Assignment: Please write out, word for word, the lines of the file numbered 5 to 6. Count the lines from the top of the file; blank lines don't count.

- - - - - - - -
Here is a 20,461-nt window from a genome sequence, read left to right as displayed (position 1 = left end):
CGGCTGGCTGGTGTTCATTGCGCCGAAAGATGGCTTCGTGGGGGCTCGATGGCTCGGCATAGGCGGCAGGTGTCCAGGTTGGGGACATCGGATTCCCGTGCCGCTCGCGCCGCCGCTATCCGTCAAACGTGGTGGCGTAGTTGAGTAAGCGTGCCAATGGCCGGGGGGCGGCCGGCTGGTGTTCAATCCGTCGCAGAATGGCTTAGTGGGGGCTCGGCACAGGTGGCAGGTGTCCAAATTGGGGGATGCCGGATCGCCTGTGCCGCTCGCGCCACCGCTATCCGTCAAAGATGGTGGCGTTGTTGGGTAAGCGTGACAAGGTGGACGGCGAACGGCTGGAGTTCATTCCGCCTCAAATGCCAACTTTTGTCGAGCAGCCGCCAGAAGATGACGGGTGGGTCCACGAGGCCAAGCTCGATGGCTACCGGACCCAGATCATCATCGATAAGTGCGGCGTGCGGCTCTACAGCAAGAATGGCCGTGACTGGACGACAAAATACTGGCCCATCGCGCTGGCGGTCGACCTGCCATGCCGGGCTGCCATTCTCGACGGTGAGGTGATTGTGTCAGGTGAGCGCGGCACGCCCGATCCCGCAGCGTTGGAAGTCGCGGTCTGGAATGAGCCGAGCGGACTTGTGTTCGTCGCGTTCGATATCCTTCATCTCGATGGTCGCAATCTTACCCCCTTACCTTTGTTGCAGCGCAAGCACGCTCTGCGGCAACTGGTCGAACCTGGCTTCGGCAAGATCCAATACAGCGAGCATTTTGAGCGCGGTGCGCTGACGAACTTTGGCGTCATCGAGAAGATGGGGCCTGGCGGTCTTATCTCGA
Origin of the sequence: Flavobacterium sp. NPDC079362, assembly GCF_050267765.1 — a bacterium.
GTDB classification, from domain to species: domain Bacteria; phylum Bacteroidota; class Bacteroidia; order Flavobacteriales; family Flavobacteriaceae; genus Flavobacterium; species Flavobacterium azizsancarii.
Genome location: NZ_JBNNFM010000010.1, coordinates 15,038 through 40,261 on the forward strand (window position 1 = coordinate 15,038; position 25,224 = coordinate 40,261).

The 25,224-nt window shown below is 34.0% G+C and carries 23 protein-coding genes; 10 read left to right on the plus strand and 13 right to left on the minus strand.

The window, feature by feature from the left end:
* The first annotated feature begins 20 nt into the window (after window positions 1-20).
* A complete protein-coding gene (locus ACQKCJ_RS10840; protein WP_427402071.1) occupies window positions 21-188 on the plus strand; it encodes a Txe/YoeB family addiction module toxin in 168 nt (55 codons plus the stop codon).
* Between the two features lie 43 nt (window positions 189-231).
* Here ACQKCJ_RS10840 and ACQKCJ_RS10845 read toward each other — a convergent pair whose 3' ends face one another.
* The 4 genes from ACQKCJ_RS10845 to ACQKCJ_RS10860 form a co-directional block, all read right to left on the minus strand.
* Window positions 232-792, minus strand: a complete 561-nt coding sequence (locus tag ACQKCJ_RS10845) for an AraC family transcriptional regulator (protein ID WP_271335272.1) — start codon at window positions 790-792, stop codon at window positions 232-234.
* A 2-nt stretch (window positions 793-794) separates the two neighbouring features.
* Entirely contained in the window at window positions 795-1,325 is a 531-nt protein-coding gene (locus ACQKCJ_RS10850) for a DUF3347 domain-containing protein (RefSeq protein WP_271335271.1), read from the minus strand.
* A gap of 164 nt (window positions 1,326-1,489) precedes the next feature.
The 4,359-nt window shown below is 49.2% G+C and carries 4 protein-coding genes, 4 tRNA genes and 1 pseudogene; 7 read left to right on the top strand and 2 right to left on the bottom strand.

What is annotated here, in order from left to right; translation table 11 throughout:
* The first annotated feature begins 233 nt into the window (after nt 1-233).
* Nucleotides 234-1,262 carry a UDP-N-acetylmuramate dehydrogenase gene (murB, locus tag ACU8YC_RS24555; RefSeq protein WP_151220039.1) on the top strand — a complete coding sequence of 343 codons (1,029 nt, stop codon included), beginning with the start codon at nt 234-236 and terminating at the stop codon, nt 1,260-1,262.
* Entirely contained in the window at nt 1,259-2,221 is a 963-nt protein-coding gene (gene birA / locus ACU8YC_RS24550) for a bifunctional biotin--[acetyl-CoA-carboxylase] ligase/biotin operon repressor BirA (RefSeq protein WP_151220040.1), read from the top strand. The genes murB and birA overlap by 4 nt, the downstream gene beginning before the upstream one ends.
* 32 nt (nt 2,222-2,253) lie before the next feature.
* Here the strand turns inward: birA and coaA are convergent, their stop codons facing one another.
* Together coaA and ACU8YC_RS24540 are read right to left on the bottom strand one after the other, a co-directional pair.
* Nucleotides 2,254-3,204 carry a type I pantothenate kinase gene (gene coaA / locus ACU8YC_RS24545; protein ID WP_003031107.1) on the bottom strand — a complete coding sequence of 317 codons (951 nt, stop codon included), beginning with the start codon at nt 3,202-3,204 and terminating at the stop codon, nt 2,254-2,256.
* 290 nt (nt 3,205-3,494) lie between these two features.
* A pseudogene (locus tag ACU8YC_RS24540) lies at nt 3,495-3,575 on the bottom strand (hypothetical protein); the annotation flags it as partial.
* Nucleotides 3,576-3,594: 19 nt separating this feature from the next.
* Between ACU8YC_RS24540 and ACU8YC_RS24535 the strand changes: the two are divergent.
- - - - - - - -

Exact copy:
Genome location: NZ_JBNNFM010000010.1, coordinates 15,038 through 40,261 on the forward strand (window position 1 = coordinate 15,038; position 25,224 = coordinate 40,261).

The 25,224-nt window shown below is 34.0% G+C and carries 23 protein-coding genes; 10 read left to right on the plus strand and 13 right to left on the minus strand.